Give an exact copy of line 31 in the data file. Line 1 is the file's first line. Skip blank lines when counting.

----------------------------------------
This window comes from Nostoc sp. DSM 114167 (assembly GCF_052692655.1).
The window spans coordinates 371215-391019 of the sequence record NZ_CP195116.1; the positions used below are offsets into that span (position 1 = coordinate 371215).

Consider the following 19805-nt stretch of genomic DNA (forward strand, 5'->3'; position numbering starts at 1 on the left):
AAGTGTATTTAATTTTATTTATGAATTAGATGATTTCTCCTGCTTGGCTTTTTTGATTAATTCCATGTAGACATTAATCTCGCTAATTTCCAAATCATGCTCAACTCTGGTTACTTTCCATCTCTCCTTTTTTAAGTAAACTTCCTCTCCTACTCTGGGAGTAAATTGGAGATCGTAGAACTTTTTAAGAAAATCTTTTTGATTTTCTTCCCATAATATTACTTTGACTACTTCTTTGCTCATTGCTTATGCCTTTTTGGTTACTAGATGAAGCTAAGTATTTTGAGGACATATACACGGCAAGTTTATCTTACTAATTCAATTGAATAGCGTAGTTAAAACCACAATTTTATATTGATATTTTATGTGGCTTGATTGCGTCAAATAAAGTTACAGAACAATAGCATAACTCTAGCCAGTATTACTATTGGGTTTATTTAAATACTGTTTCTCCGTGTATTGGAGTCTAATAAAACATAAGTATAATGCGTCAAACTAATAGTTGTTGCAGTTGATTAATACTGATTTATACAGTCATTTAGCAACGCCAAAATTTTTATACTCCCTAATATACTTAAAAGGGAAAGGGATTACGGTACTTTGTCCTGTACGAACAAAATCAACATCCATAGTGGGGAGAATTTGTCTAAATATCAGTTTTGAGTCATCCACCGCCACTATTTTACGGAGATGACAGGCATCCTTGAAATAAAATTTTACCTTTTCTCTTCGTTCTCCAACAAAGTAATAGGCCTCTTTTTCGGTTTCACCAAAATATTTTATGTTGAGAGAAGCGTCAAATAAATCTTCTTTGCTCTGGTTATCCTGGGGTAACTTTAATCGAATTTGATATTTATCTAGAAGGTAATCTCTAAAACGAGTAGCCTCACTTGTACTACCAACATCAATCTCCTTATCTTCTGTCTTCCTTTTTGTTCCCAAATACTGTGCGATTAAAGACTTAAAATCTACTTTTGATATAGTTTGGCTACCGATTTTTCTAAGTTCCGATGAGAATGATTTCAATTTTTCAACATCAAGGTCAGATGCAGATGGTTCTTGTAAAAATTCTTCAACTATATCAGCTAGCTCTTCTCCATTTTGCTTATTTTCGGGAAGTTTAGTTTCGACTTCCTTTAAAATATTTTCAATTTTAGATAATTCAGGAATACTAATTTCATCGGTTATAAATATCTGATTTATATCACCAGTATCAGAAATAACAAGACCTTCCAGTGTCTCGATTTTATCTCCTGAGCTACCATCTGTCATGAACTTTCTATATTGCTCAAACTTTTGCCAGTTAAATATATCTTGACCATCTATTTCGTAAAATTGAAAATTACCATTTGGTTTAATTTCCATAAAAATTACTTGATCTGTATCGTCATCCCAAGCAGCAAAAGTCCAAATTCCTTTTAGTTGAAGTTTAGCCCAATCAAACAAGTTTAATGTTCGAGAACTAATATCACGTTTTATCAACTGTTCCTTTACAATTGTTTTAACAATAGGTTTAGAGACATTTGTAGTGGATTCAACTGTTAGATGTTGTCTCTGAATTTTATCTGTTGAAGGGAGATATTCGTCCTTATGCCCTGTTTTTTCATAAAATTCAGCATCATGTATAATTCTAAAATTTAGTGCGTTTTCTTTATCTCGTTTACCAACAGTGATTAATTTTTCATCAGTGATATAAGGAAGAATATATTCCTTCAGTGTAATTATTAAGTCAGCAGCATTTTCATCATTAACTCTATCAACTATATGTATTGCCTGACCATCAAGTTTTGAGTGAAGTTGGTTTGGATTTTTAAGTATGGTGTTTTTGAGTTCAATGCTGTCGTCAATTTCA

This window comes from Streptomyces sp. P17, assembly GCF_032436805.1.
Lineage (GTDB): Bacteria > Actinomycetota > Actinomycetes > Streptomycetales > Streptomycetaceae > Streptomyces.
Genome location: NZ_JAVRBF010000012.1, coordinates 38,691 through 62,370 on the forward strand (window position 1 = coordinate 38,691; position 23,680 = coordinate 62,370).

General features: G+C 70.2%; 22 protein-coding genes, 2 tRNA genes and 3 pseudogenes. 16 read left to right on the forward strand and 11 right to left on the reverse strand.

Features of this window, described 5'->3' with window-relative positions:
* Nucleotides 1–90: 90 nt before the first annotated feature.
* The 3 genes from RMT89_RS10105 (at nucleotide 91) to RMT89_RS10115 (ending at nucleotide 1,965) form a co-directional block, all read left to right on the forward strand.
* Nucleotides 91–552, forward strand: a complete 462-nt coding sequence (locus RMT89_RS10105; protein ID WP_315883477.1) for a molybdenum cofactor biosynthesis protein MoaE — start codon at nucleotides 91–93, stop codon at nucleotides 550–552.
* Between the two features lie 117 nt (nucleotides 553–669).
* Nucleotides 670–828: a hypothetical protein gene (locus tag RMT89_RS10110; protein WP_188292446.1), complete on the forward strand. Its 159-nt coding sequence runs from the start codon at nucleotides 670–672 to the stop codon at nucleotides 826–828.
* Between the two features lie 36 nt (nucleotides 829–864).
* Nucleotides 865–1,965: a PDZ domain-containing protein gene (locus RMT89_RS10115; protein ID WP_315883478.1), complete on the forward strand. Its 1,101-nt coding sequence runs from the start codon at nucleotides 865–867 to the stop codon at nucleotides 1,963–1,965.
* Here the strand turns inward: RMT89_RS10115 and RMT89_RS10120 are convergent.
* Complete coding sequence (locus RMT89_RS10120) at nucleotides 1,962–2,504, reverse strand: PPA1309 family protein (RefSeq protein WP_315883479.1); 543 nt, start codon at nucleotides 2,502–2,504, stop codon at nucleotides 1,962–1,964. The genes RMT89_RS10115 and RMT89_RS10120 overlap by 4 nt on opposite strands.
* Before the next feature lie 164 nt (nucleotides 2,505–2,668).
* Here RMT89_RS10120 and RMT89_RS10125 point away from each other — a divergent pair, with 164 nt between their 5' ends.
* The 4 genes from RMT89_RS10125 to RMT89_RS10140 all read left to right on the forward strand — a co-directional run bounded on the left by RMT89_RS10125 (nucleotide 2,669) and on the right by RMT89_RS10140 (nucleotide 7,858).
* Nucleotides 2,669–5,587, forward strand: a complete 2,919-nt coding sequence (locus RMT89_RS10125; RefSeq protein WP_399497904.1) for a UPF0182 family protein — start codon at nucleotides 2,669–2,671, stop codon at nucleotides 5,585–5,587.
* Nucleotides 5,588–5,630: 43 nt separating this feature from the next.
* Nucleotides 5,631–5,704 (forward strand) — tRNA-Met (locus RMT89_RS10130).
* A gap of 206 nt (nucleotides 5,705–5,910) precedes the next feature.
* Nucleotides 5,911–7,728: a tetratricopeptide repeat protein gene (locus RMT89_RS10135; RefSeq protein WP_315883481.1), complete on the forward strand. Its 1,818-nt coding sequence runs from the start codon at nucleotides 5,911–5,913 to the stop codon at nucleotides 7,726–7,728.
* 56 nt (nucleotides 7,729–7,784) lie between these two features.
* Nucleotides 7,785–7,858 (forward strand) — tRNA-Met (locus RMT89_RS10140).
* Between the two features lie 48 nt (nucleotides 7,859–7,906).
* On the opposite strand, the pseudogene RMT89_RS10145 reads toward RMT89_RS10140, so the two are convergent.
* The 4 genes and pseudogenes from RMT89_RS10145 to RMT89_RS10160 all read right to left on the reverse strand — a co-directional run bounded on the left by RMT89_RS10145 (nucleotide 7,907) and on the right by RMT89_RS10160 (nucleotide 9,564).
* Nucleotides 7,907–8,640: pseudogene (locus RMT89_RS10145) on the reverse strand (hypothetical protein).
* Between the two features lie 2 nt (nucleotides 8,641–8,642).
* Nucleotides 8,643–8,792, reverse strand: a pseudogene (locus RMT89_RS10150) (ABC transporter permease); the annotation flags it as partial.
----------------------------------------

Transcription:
* The 4 genes and pseudogenes from RMT89_RS10145 to RMT89_RS10160 all read right to left on the reverse strand — a co-directional run bounded on the left by RMT89_RS10145 (nucleotide 7,907) and on the right by RMT89_RS10160 (nucleotide 9,564).